Compensatory measures: second phase

The second phase (as of 2020) compensatory measures are the following:

  1. The implementation of the ATAD I and II Directives into Belgian legislation. This implies:
    1. An interest deduction limitation based on the highest of (i) 30% of the earnings before interest, taxes, depreciation and amortization (EBITDA) and (ii) an amount of Euro 3 million. For loans entered into before 17 June 2016, the current 5/1 debt-equity ratio remains applicable;
    2. The implementation of the second option under the controlled foreign company rule. Belgium shall include in the tax base the non-distributed income of the entity or permanent establishment arising from non-genuine arrangements which have been put in place for the essential purpose of obtaining a tax advantage;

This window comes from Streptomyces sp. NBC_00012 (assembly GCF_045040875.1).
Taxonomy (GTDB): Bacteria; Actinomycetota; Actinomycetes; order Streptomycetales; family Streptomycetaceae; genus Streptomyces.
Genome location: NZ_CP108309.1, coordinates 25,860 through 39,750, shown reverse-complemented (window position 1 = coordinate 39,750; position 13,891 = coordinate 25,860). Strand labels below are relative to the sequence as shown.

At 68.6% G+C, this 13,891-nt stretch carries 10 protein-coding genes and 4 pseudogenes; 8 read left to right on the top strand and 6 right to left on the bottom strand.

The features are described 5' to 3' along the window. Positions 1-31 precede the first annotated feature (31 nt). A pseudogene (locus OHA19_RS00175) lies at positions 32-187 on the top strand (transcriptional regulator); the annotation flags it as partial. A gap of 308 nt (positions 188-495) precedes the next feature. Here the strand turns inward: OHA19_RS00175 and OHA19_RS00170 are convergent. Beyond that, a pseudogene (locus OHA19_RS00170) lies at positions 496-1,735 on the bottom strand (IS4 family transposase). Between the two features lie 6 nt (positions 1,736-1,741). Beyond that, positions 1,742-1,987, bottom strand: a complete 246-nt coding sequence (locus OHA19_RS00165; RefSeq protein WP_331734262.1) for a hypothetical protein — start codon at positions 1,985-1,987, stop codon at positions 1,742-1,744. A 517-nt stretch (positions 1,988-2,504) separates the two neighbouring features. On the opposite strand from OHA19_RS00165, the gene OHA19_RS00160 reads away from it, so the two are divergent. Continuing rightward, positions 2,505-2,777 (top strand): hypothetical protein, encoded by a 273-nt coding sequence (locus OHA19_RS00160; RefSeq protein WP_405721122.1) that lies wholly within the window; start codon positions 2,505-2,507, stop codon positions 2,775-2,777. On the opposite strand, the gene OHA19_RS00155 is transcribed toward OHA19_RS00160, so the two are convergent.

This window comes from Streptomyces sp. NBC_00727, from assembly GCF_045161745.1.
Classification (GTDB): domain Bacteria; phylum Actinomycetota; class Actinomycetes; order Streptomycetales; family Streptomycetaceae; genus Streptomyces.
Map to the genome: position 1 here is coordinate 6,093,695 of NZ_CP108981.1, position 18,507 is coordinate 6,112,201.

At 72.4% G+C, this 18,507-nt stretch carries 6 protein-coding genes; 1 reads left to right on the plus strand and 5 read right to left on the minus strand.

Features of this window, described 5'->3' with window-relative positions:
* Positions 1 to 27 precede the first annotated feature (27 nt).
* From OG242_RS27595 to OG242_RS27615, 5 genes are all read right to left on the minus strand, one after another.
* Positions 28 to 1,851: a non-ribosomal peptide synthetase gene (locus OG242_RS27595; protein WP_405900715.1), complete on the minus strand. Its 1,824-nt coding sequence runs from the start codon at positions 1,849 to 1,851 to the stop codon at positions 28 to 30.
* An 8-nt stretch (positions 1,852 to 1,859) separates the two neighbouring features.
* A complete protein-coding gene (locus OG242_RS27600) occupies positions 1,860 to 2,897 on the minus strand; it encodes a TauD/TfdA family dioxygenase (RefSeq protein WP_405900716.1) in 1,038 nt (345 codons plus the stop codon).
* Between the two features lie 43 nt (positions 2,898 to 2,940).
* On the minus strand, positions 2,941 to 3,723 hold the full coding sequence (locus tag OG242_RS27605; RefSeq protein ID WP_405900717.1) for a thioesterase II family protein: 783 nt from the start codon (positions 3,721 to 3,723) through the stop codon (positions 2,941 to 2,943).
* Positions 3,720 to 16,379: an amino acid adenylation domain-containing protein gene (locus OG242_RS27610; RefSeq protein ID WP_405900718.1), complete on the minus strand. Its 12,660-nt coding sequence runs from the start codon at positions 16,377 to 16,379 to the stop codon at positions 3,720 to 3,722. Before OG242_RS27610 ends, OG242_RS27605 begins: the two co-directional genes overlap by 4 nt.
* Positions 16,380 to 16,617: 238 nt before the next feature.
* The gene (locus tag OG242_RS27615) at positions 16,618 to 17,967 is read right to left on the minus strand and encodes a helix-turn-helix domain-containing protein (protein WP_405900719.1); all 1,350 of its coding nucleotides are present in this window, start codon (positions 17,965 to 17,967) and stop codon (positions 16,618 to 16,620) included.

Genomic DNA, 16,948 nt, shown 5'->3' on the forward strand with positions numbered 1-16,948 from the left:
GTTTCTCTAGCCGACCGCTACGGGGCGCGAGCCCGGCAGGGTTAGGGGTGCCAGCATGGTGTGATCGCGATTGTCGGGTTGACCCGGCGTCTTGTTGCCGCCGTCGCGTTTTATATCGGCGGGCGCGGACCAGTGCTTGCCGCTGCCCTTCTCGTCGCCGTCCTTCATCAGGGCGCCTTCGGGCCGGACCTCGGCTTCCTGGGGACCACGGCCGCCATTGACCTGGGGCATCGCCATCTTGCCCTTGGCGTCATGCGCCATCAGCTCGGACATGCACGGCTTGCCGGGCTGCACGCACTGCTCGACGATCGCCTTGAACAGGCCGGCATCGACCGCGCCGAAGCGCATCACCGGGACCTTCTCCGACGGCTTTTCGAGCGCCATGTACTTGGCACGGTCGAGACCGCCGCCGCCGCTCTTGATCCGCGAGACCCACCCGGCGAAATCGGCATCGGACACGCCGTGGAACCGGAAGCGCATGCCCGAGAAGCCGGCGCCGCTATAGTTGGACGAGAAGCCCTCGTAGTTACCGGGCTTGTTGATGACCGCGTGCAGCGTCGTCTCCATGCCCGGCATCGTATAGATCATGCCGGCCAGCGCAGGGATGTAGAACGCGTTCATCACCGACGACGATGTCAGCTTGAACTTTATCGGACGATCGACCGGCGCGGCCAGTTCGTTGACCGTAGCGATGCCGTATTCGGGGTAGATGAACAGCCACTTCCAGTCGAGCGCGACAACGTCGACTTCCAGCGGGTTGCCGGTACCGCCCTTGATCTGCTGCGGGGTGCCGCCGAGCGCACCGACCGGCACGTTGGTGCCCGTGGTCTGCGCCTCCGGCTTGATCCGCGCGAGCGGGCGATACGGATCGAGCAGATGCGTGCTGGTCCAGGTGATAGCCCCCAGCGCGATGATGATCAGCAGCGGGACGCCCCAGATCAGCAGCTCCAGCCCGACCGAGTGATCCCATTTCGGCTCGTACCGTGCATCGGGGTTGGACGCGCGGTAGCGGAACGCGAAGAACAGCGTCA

3. The introduction of an exit tax and step-up for assets transferred from the head-office to a permanent establishment or visa-versa; and
    4. The implementation of rules against hybrid mismatches;
  2. A broader definition of the Belgian establishment, to include certain commissionaires;
  3. The limitation of certain losses of foreign permanent establishments;
  4. The non-deductibility of discounts on debt related to non-depreciable assets;
  5. The temporary mobilisation of tax-exempted reserves for which the corporate income tax rate will be set at 15%;
  6. The replacement of the term “market interest”(to be applied on e.g. current accounts with the MFI interest rate on loans up to 1 million euro, to be increased with 2.5%;
  7. The abolition of accelerated depreciation;
  8. The non-deductibility of “all” penalties and the secret commission tax of which the reduced rate of 50% will be abolished too;
  9. The adjustments of the formulas to calculate the deductible car expense; and
  10. The abolition of various exemption (e.g. capital gains exemption on lorries if re-invested in more ecological friendly lorries).